I was honoured at this past Friday night to have a future school board trustee, future city councillor and perhaps even a future Prime Minister at my New Sabbath table. This future leader is only 15 and her decision is a recent one. I could however appreciate her optimism and her sincerity. Perhaps more interesting and telling about potential leadership was that she agreed to come to our New Sabbath dinner in the first place – it’s not exactly the way most 15 year olds I’ve known choose to spend their Friday nights. We have had young people at our table in the past – but usually they are with their parents and are not here on their own accord. This teen (and her 15 year old counterpart) took a chance – on the suggestion of another new guest at our table — who contacted us through our blog — a social innovator who works with youth in the Parkdale neighbourhood in Toronto through mentorship and the arts — and who wanted to “sample” a New Sabbath Project.
I’d be lying to say we weren’t somewhat apprehensive about welcoming guests had never met before into our home. It’s not something we’d considered when we thought about expanding our Sabbath of “togetherness” to loosely borrow from the book by Pinchas H. Peli and his 1988 book called Shabbat Shalom: A renewed Encounter With the Sabbath. Most new guests come via some older and more well-established guests. Clearly, they didn’t know what to expect either. The religious and cultural diversity was not unlike so many other New Sabbaths we’ve held but the dynamic of having three complete strangers with no obvious connection to any of them was a wonderful exercise in stretching our comfort zone – particularly in a society that preaches over and over to fear the stranger.
Comments both during and since Friday tell me it was a boundary worth stretching. Our guest who initiated initial contact told us he expected more formality and more flash. He was surprised to learn it was little more than dinner in our home with some blessings. In response, I told him since deciding to take what we do “public” as it were — based on what we saw as a crisis in both citizenship and community — we wondered about whether to introduce things that made it more formal. We are still not entirely sure if we should be introducing more structural elements into it but I think the whole point is that if you create a formal atmosphere with bells and whistles and great expectations, it might bring more self-conciousness into what has naturally evolved into what is otherwise an intimate gathering place — even a salon as one guest from last Friday labelled it in his note to us afterwards. What we feel is most important is ensuring it is not just another dinner party full of small talk — but instead a place for bigger conversation (most of the time – kids usually in bed), some cultural and spiritual rituals, and simply making sure you do it regularly. It then becomes more than an occasional dinner party but a disciplined and ritualized way of creating a bit of a fence around the sacred – something that many feel missing in our secular, highly consumerist society.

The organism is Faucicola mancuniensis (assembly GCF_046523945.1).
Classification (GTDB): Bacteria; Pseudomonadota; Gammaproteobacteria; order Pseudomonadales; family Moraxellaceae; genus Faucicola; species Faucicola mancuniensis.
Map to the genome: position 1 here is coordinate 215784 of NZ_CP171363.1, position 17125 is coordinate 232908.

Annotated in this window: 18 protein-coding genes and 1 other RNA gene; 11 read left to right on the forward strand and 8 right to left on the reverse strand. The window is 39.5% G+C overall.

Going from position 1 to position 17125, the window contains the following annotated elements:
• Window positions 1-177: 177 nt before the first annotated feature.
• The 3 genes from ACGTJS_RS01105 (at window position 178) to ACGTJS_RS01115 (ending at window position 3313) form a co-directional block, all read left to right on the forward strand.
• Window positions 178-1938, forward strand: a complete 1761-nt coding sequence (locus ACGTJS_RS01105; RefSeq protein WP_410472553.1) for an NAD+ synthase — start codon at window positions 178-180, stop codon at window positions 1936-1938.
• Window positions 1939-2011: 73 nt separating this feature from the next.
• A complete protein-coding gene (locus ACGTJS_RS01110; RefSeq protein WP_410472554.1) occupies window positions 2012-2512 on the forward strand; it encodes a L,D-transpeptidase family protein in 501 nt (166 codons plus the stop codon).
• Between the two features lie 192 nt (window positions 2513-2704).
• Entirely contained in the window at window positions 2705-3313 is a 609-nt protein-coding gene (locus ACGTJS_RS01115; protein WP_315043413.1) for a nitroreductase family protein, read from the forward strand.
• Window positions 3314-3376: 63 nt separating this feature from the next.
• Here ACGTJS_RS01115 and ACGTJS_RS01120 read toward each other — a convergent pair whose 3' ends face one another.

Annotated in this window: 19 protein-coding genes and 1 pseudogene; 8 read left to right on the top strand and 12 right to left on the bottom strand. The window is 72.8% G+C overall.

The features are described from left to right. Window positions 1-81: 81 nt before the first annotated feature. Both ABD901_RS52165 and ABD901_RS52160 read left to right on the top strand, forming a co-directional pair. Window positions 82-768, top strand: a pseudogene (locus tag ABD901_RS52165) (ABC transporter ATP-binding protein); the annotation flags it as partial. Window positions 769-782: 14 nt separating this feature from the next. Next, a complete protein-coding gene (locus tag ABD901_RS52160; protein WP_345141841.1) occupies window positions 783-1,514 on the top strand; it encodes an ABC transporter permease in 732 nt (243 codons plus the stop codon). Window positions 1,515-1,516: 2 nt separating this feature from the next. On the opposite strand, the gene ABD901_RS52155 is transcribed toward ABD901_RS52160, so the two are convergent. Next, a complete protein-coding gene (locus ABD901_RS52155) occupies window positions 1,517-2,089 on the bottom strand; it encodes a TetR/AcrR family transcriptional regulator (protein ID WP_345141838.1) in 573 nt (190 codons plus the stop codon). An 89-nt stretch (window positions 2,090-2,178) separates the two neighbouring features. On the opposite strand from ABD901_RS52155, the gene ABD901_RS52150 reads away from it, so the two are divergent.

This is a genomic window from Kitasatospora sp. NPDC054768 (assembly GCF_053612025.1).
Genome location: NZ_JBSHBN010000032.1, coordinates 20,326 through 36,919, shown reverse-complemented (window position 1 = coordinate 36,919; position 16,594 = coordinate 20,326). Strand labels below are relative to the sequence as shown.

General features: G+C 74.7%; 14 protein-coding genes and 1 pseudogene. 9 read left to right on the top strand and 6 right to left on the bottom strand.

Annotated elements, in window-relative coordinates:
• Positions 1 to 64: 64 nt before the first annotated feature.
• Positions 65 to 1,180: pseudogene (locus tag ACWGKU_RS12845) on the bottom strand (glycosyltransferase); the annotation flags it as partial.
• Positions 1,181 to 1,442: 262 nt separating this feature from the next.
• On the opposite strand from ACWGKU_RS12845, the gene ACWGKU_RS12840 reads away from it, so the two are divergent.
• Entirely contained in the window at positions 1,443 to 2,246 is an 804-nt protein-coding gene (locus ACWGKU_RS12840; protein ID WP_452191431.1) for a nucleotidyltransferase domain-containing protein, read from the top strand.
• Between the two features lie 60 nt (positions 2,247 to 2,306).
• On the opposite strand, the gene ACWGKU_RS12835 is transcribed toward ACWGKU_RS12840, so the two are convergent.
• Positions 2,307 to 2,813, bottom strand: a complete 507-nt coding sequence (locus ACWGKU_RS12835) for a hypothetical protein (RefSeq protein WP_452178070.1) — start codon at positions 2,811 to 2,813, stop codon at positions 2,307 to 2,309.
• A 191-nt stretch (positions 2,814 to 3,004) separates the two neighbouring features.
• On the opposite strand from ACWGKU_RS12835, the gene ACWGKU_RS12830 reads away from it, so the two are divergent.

Perhaps most telling is that another first time guest told us that night how blessed he felt taking part in such rituals – this “salon” as he called it — having grown up in an Athiest home with no cultural or spiritual practice – and thus no anchor. And our teenage guests? Well, by the time they looked at the time, they were amazed it was already 11 PM. They thought it was only nine.